• Stress. Early research suggests that eating wheat that contains added lysine reduces stress in females and anxiety in males.
  • Improving athletic performance.
  • Metabolic condition involving pH of body tissues (metabolic alkalosis)..
More evidence is needed to rate the effectiveness of lysine for these uses.

Natural Medicines Comprehensive Database rates effectiveness based on scientific evidence according to the following scale: Effective, Likely Effective, Possibly Effective, Possibly Ineffective, Likely Ineffective, and Insufficient Evidence to Rate (detailed description of each of the ratings).

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How does Lysine work?

Lysine seems to prevent the herpes virus from growing.

Are there safety concerns?

Lysine is POSSIBLY SAFE for most people when taken by mouth at recommended doses for up to one year, or when applied to the skin short-term. It can cause side effects such as stomach pain and diarrhea.

Special Precautions & Warnings:

Pregnancy and breast-feeding: There is not enough reliable information about the safety of taking lysine if you are pregnant or breast feeding. Stay on the safe side and avoid use.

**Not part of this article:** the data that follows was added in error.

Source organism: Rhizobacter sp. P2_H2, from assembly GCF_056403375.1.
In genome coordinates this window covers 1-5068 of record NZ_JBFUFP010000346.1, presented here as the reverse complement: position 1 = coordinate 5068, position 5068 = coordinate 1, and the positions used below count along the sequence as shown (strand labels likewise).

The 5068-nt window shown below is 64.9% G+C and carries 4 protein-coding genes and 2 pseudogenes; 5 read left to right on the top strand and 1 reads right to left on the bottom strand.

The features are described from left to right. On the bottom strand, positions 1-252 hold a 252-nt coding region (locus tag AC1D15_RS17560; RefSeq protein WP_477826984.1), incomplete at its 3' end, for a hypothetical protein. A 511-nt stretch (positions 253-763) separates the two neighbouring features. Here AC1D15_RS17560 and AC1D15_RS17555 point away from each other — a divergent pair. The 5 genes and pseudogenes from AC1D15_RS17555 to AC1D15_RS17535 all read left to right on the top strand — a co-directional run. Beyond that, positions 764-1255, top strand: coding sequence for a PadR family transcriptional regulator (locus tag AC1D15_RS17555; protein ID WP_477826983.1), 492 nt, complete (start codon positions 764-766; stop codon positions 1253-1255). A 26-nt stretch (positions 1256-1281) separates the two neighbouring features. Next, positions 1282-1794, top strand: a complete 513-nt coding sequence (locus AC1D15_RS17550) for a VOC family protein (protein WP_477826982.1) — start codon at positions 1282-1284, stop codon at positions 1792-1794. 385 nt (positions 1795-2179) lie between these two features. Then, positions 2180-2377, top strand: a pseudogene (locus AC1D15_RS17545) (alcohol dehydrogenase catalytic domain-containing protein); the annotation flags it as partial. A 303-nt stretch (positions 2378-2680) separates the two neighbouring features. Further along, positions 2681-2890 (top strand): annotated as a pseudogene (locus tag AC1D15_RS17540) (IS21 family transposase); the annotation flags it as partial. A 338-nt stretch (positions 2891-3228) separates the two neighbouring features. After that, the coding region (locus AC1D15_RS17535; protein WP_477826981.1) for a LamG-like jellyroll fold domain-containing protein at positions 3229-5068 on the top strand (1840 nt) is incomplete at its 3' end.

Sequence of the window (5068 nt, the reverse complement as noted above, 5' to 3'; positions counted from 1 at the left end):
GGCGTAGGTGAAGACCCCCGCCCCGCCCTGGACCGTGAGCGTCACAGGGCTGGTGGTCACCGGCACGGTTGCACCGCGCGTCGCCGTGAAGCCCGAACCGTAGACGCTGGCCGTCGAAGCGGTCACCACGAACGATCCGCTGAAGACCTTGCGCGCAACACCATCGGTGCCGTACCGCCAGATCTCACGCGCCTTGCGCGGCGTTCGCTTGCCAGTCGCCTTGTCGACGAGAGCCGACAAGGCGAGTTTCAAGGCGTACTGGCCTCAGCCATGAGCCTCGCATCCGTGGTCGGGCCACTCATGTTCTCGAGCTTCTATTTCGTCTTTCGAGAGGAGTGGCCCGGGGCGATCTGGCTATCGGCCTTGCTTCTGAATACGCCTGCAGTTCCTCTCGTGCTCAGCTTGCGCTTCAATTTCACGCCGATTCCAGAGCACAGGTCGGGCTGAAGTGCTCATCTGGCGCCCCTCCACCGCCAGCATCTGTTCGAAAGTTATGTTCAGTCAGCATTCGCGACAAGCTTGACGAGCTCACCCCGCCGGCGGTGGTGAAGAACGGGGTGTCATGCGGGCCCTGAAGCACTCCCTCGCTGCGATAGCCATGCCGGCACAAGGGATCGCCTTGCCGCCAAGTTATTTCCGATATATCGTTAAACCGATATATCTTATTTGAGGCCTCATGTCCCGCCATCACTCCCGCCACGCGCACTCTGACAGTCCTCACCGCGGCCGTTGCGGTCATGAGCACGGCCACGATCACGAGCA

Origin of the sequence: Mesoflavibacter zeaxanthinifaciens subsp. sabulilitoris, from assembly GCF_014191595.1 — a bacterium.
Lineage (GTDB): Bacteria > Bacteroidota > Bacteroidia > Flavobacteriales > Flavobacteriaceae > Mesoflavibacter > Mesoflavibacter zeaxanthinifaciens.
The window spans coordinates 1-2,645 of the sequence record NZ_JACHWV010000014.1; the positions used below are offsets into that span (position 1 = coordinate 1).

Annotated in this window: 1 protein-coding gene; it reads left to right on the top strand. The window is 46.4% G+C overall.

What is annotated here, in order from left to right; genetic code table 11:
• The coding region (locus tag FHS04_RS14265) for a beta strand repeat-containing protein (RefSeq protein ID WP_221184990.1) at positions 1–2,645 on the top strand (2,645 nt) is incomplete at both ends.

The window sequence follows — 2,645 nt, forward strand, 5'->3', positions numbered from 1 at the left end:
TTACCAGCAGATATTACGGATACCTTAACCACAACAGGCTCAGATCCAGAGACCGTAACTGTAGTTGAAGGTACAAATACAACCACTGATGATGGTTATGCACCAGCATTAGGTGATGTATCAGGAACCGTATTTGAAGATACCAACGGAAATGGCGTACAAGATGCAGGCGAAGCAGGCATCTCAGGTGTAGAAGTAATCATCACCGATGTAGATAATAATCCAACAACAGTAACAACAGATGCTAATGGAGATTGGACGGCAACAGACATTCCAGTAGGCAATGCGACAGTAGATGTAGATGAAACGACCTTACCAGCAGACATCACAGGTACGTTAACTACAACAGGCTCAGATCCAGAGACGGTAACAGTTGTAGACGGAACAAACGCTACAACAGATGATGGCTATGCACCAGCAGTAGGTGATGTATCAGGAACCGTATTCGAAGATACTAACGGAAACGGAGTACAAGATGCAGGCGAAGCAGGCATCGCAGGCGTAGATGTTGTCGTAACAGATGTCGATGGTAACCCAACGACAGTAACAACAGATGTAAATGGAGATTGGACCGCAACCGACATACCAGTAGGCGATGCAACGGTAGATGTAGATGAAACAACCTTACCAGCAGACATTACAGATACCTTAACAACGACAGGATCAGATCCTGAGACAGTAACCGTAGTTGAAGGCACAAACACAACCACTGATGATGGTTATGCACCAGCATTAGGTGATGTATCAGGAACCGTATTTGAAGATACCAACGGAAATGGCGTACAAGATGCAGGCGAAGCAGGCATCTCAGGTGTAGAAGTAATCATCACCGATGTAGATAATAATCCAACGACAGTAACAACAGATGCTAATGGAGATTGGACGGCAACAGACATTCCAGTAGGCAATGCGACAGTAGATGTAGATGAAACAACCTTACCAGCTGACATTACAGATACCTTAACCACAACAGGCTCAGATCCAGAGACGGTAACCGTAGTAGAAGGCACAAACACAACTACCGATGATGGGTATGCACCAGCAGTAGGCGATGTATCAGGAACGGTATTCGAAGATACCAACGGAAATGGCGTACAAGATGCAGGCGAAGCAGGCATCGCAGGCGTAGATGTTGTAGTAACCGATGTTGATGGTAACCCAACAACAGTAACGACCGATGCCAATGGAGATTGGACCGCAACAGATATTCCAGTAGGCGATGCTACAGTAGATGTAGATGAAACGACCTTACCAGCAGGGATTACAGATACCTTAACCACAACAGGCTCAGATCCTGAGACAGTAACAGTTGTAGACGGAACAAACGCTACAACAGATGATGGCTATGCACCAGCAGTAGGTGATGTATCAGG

Kidney disease: There is one report of kidney disease linked with taking lysine supplements. If you have a kidney disease, check with your healthcare provider before taking lysine.

Osteoporosis: Using Lysine with calcium supplements might increase calcium absorption.

Intolerance to lysinuric protein: Lysine supplementation might cause diarrhea and stomach cramps in children who are intolerant to lysinuric protein.

Are there any interactions with medications?



Calcium supplements
Interaction Rating: Moderate Be cautious with this combination.
Talk with your health provider.

Lysine can increase how much calcium the body absorbs. Taking calcium along with lysine can increase the amount of calcium in the body. Avoid taking large amounts of calcium and lysine at the same time.



Gastrointestinal agents (5-HT4 agonist)
Interaction Rating: Minor Be cautious with this combination.
Talk with your health provider.

Lysine might inhibit the effects of some gastrointestinal agents including prucalopride and tegaserod.

Dosing considerations for Lysine.

The following doses have been studied in scientific research:

BY MOUTH:
  • For cold sores (herpes simplex labialis): 1000 mg of lysine taken daily in up to two divide doses for up to 12 months, or 1000 mg taken three times daily for 6 months has been used. For preventing cold sores from recurring, 500-1248 mg taken daily or 1000 mg taken three times daily has been used.
APPLIED TO THE SKIN:
  • For treating cold sores (herpes simplex labialis): a specific combination of lysine plus zinc oxide and 14 other ingredients (Super Lysine Plus +) applied every 2 hours for 11 days has been used.
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Reviewed on 3/29/2011 12:35:40 PM